Meet Troy Andersen, the draft's most fascinating linebacker
He grew up taking care of cattle, played just about everything at Montana State and pulled a 4.42 in Indy. There's no one quite like Andersen in this draft.
The most versatile player in college football grew up with 800 head of cattle. Troy Andersen is a man straight from a ranch in Montana.
He graduated with more kids than you’d expect — 80! — but life in Beaverhead County was different than most all prospects in this 2022 NFL Draft.
Each summer, he’d wake up in the AM to cut hay, bale hay ‘n rake hay with his older sister and two parents. The Andersen family raised beef cattle which means feeding them all the time. And when so many lives are depending on you, the work never really ends. He notes that it’s 5 degrees in Bozeman at the time of this conversation… and snowing… and windy… so when mother cows are having calves, keeping the baby animals alive becomes Priority No. 1. As he puts, “that’s your livelihood.” When the little ones get sick, they’d play doctor and keep them warm.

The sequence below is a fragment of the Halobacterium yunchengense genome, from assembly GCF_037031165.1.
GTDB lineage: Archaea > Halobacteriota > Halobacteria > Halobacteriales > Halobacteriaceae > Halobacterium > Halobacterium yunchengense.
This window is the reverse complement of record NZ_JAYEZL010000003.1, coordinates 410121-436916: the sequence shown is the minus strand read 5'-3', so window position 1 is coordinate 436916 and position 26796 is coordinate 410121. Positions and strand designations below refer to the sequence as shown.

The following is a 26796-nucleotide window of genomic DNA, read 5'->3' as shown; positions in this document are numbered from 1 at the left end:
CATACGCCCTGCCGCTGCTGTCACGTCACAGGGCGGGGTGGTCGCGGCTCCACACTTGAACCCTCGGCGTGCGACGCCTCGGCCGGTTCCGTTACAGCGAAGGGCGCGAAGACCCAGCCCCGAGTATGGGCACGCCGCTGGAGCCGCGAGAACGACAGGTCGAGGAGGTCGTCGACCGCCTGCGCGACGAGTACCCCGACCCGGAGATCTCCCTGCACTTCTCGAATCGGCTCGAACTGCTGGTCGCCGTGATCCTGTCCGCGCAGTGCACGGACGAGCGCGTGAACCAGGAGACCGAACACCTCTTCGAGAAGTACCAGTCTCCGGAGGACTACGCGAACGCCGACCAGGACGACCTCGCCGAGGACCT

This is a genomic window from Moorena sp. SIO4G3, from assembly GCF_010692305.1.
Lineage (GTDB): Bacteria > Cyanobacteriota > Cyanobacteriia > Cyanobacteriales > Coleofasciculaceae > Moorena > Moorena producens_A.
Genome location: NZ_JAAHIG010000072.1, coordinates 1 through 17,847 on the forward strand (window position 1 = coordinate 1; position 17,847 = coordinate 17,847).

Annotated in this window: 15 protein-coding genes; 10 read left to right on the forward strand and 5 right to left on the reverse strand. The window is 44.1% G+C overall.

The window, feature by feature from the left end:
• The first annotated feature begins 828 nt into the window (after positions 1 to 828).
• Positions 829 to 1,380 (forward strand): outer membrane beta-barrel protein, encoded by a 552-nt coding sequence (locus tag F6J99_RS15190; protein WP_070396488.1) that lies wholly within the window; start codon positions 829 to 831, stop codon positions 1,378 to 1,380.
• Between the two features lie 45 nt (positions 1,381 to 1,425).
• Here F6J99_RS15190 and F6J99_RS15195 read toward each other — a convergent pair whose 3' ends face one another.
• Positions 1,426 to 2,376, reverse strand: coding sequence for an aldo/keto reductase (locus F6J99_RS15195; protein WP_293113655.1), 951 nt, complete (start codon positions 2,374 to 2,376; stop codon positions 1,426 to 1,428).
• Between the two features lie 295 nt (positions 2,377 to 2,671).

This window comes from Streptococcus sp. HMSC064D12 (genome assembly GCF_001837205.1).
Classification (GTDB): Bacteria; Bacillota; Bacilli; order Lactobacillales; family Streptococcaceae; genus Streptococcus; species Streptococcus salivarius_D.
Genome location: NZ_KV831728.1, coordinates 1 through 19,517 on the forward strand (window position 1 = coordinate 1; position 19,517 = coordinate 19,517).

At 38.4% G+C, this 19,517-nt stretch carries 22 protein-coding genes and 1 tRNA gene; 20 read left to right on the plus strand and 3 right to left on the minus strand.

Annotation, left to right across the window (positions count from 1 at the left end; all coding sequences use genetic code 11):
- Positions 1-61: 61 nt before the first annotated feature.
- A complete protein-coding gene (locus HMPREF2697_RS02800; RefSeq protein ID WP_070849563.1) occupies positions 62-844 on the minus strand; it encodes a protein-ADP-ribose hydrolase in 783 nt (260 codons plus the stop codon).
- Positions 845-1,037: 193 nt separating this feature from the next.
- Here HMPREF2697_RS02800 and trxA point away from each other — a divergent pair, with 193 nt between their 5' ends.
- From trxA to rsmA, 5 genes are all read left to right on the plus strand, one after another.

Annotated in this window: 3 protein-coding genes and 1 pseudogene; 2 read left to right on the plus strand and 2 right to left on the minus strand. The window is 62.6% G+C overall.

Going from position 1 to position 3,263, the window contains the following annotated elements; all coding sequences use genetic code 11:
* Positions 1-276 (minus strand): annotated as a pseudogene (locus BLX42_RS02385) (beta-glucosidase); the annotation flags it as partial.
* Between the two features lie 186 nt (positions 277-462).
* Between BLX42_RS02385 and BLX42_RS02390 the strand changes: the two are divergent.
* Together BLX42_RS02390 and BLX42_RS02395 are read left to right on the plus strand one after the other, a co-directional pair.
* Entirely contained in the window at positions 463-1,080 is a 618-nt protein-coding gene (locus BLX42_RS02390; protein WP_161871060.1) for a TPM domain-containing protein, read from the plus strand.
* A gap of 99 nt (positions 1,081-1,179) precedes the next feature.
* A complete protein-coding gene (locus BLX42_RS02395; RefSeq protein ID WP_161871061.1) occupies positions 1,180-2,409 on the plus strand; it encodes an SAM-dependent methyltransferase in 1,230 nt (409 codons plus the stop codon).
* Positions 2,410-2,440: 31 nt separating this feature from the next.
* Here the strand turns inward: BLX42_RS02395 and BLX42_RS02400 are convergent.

Very early, Andersen and his sister learned not to get too close to these cows, too. There was always a chance wolves and bears could bust into the ranch and kill them at their old summer spot in the mountains. Then, there was 4H as an 11- and 12-year-old. He’d take care of steers, gain an emotional attachment and then take them to the county fair to sell off knowing this cow’s fate full well.
“It was tough,” Andersen says. “You’re a little bummed and then someone hands you a check and that makes it a little bit better. It was a little sad for a few days.”
Granted, his own diet has been steak-based for years. Whereas college buddies settled on frozen pizzas at Montana State, Andersen has always feasted on all the red meat he could desire.
Perhaps, that is the secret.
Andersen is one of the most fascinating prospects in the entire draft.